Ready For Takeoff

In preparation for our upcoming camping trip -- and by "preparation" I mean that we have reserved a campsite and purchased an industrial-strength outdoor Aerobed, because my ass is not sleeping in the dirt for seven nights -- we took Shae to the post office yesterday to get her picture taken and submit the paperwork for her passport.

Yes, I know how crazy it is to get a passport to go camping. But we will be in upstate New York, on the St. Lawrence River, literally within swimming distance of Canada, and Montréal is only about 2½ hours away by car. If the weather gets bad for too long (i.e., more than 36 hours of rain) or if I get sick of fishing or if we just want something to do that does not involve dirt, worms, mosquitoes, or fire-charred hot dogs, we might take a road trip.

(I've always wanted to go to Montréal. They have poutine there. That particular foodstuff fascinates me, in theory anyway. It seems like one of those things you absolutely must try in its place of origin before you die, like eating french fries slathered with mayonnaise in a pub in Amsterdam. Plus, I heard it's a beautiful city, if you can stand the Québécoise. And I understand they have an above-average hockey team -- or they did once, anyway.)

It seems weird to have to get a passport for a three-year-old, but of course it's such a different world now than it was when I was Shae's age. Not just in the post-9/11 sense, either, although of course that figures pretty prominently. Now, if we miss a turn off the 1000 Islands Bridge and end up in Ontario by mistake, who knows what might happen? I don't know the rules, the protocol, the necessary procedure for getting back into the country if you cross the border without the proper documents. The last time I went camping, it just wasn't an issue, you know?

But when I look at pictures from when I was a wee little one ...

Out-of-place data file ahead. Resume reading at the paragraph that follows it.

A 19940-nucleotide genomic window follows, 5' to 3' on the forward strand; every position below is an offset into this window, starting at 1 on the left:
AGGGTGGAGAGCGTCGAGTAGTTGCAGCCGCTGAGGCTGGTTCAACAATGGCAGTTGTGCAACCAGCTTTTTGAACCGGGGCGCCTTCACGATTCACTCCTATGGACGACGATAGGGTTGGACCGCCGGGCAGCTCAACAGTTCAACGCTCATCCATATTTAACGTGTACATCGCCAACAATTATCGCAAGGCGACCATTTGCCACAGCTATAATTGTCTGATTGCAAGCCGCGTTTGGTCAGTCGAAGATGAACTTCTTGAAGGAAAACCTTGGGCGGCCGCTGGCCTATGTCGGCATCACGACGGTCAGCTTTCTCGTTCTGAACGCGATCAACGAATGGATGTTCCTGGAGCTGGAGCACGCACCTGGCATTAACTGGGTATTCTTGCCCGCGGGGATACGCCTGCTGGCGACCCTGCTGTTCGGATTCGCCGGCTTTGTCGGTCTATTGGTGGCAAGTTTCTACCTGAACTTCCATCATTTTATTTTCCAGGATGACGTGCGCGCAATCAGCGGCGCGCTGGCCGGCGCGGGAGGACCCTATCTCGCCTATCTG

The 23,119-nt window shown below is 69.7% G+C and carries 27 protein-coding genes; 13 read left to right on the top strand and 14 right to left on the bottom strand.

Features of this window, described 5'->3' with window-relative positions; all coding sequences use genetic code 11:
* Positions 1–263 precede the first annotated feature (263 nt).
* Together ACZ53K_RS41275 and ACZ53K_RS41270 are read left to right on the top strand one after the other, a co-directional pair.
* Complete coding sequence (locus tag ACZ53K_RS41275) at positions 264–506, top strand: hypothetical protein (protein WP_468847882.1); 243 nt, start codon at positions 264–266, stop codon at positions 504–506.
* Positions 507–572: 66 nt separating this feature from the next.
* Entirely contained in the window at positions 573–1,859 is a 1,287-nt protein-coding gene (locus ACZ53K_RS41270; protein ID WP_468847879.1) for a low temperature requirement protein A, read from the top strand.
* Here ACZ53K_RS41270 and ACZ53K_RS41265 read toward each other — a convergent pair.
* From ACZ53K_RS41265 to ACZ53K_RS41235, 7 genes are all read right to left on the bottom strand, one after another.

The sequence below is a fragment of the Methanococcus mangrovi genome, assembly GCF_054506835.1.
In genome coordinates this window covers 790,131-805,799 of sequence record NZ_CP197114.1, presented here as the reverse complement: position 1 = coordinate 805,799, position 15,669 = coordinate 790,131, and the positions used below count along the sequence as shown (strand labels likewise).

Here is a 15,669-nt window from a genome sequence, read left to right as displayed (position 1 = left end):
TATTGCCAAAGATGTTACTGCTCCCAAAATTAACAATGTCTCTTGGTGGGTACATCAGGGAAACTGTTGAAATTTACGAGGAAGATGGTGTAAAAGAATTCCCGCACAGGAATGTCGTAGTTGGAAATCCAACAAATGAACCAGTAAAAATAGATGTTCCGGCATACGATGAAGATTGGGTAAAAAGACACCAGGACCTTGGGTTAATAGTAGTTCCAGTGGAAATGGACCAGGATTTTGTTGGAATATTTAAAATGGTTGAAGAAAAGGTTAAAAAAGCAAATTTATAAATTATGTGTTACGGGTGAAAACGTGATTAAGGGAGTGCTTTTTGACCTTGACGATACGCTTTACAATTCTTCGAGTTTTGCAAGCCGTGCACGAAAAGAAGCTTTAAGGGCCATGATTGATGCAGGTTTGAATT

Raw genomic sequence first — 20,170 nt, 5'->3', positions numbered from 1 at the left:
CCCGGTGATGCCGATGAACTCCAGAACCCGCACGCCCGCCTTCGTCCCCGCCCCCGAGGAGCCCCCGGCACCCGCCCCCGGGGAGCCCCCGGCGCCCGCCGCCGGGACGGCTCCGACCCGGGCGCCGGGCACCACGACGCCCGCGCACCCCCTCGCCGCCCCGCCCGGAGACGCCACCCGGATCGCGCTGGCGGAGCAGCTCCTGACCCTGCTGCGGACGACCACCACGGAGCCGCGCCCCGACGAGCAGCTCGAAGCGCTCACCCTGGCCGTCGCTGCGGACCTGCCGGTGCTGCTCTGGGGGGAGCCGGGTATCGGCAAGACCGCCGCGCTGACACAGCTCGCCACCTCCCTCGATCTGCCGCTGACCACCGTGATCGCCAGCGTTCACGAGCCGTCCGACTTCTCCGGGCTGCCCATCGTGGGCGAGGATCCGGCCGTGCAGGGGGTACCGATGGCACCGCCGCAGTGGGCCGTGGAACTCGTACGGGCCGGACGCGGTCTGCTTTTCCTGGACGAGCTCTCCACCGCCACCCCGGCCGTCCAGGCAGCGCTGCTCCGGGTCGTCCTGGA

Pith Helmet

... I know, without a doubt, that that person had not the foggiest of clues what a passport was, or what it was for. I didn't get a passport of my own until I was almost 18 years old, for when I went on a school trip to Greece. Until that time, passports were mysterious and glamorous. Only spies and diplomats and international businesspeople needed passports. Peace Corps volunteers and soldiers and ex-pats. Not nerdy little high school seniors who only wanted to go to Europe at all because that's what all her friends were doing. Nobody expected it to be a profoundly life-altering experience.

Mediterranean Beach

Of course, that was almost twenty years and practically twenty lifetimes ago. Shae not only knows what a passport is, she knows what it's for, and now she wants to know when we're getting on an airplane to go somewhere. She doesn't even care where we're going, she just wants to go. I didn't know wanderlust was contagious. I blame Dora.

At least we're prepared. If we ever find a smokin' hot deal on a trip to Paris, or Rio, or Madagascar, we're ready for takeoff, she and I.

Photo Collage Credits: Passport photos, visa stamp scans, and airline ticket from my personal collection. Map of St. Louis, Mo., from the Internet. Airline buttons and luggage tag from "Wish You Were Here" digital scrapbooking collaboration kit by various designers (some parts still available at Divine Digital).


  1. Thanks for reminding me. Joe and I need to get ours too. Oh, did anyone talk to mom and dad about getting theirs?

  2. i wonder if we should get joey one. technically, under 16 (i think it's 16, definitely under 5) you only need a birth certificate for canada-usa crossing. but the passport seems cool. we'll see.

    and i'll mention to mom & dad.

  3. I'm not sure who will actually be within swimming distance of Cananda... Michael and Gregory maybe!